November 20

What is “Fun”? (According to Science)

How do we define fun?

Do you think of bouncy castles, marbles and stick fights?

Or perhaps playing games on your phone or watching Netflix?

Although we might not be able to agree on a single definition of Fun for all people everywhere, there is no denying that it can and does affect our lives in great and small ways. It’s important to know what science says about the concept of fun so we can better understand how our minds react to certain stimuli. In this article, we’ll explore some interesting concepts related to the idea of “fun”, as well as offer some tips on having more fun!

The Concept of Fun: What is Fun?

What is the best way to define fun? How can we even begin to accurately define this abstract concept?

In a fascinating TED-Ed video called “The neuroscience of fun“, Dr. Philip Robbins gives us some insight into how science has tried to answer this question. In the video, he discusses an experiment where children were given two toys, both fun in their own right (in other words, each toy could be considered an example of ‘fun’). It was found that while children preferred playing with one specific toy all the time, they also enjoyed switching it up and playing with the other toy every now and then. This proves that while people tend to like certain things more than others, it doesn’t mean that they aren’t still capable of finding pleasure in things outside their “favorite” activity.

However, the actual definition of what ‘fun’ is has evolved over time and varies greatly by person. Dr. Robbins goes on to discuss how each person’s concept of fun might be rooted in how our brains react to dopamine, which can be thought of as a neurotransmitter (a brain chemical involved in transmitting nerve impulses). He explains that during moments when we’re excited about something (such as playing with an enjoyable toy or watching an exciting movie), dopamine will be released into our brains; afterward, if we think back on the experience, memories related to those events become linked together with feelings of happiness. Dopamine’s release is not a conscious process, which means that we don’t have to think about playing with a favorite toy in order for the brain to produce dopamine related to doing so.

When we experience something positive our brains will seek another chance to feel that way again in the future, and this is where fun takes shape. In essence, when we enjoy something it becomes ‘fun’ because of the rewarding feelings associated with it… over time these good feelings become embedded in how we perceive an activity (i.e., “I like playing Pokemon Go” or “I like watching TV”). This explains why some people seem more inclined than others to find pleasure in certain things; perhaps they subconsciously enjoy the good feelings associated with engaging in a certain activity and thus seek out more chances to feel that way. And this, ladies and gentlemen, is what we call ‘fun’.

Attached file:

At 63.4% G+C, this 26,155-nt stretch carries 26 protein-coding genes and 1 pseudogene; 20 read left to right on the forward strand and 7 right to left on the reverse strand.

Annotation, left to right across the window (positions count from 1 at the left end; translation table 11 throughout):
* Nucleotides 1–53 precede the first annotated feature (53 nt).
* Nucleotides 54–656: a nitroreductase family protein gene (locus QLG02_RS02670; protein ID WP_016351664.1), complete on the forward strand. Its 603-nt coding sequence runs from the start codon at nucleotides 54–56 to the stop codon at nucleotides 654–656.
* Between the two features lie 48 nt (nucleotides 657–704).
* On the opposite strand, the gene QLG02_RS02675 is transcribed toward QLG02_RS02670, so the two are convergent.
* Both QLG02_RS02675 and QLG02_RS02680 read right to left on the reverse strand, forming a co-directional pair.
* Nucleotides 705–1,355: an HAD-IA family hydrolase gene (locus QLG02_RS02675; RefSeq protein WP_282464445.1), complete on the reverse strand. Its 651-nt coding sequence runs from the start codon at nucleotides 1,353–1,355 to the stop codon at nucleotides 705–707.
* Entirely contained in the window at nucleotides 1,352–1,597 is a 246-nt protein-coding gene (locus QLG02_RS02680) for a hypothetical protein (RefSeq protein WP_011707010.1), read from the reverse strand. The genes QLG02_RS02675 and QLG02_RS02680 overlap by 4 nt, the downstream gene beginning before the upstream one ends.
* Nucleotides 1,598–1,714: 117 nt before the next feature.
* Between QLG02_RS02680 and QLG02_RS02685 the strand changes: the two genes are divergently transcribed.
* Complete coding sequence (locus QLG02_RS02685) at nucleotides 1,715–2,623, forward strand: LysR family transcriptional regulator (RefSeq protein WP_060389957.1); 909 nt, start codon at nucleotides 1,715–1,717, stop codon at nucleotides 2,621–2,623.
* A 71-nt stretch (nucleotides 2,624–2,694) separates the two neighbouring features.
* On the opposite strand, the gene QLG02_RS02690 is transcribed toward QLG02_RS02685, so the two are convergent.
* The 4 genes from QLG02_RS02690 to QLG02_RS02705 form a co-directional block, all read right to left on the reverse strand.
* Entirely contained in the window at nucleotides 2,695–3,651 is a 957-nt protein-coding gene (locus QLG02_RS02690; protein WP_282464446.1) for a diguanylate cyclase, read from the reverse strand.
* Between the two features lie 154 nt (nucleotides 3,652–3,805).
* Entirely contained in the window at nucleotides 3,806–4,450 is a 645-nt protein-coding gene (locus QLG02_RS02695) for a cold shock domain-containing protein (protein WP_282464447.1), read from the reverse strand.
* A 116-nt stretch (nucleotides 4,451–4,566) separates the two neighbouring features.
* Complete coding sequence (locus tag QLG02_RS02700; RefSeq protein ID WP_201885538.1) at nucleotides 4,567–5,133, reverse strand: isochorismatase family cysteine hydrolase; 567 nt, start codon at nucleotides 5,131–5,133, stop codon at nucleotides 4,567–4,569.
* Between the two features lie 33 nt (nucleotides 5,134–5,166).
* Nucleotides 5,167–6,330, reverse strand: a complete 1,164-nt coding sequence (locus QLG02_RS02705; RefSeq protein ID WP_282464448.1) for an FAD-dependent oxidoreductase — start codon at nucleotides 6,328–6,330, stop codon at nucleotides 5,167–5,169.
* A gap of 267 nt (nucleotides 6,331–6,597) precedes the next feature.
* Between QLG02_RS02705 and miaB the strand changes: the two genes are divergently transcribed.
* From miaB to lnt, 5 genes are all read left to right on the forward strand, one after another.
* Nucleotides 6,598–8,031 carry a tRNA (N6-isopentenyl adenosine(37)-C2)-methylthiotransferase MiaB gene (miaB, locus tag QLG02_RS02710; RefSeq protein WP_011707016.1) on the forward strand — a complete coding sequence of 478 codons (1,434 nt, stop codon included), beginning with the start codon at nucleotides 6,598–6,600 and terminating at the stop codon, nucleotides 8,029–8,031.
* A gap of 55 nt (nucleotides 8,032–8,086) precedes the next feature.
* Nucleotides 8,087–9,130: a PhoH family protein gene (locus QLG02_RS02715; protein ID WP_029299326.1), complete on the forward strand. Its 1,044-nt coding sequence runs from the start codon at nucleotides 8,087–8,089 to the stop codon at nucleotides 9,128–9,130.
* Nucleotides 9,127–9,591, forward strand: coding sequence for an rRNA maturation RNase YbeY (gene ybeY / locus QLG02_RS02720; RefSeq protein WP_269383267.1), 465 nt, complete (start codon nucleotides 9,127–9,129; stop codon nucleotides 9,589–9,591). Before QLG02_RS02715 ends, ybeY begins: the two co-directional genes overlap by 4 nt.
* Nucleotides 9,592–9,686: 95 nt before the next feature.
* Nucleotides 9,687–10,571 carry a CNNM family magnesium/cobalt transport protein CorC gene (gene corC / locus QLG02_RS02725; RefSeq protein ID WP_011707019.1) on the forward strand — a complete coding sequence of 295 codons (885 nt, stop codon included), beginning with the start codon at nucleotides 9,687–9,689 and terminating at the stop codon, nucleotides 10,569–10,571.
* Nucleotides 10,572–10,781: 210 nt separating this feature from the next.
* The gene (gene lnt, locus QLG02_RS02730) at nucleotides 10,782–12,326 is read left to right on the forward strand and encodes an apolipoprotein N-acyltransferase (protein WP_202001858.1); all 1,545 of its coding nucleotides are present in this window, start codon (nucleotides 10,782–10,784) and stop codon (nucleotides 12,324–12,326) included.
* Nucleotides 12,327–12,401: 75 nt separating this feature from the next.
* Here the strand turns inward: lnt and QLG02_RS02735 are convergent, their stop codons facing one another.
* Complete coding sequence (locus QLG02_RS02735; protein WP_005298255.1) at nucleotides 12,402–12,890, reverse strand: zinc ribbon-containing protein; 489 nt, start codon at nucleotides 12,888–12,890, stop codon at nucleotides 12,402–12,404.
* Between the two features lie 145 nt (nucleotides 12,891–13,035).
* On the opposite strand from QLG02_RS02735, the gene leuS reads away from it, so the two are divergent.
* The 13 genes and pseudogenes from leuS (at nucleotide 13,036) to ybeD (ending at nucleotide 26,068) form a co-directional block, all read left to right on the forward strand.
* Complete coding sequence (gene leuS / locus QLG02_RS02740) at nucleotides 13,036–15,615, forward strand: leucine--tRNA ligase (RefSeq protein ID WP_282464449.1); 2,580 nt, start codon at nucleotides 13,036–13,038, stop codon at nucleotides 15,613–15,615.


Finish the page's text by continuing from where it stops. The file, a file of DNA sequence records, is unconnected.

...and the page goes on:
An Estonian iGaming company called Nutz for example has a slogan called: “Fun is not a matter of luck!”

So does this mean that all forms of fun are inherently equal? Well… not exactly. While dopamine is important in the process of why something becomes enjoyable, it doesn’t explain everything there is about having fun; in fact, according to research, different types of “fun” can activate different parts of the brain! Furthermore, you might’ve noticed by now that we made mentioned earlier how our brains like to link memories (and consequently emotions) with activities or events — well it turns out there’s a reason for that, too.

On a subconscious level, our brains are quick to attach memories with good emotions because associating something pleasant with what’s currently happening encourages us to continue engaging in that activity or event. In other words, if we remember enjoying playing video games the last time we played them then our brains might want us to play more of them in order for another dose of dopamine.

This is why it’s so easy for people to get caught up in the habit of “retro gaming”; even though they aren’t getting as much enjoyment out of playing old games as they would by experiencing all-new ones, their brain still longs for dopamine by attempting to link retro games with past feelings of ‘fun’.


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Game Gavel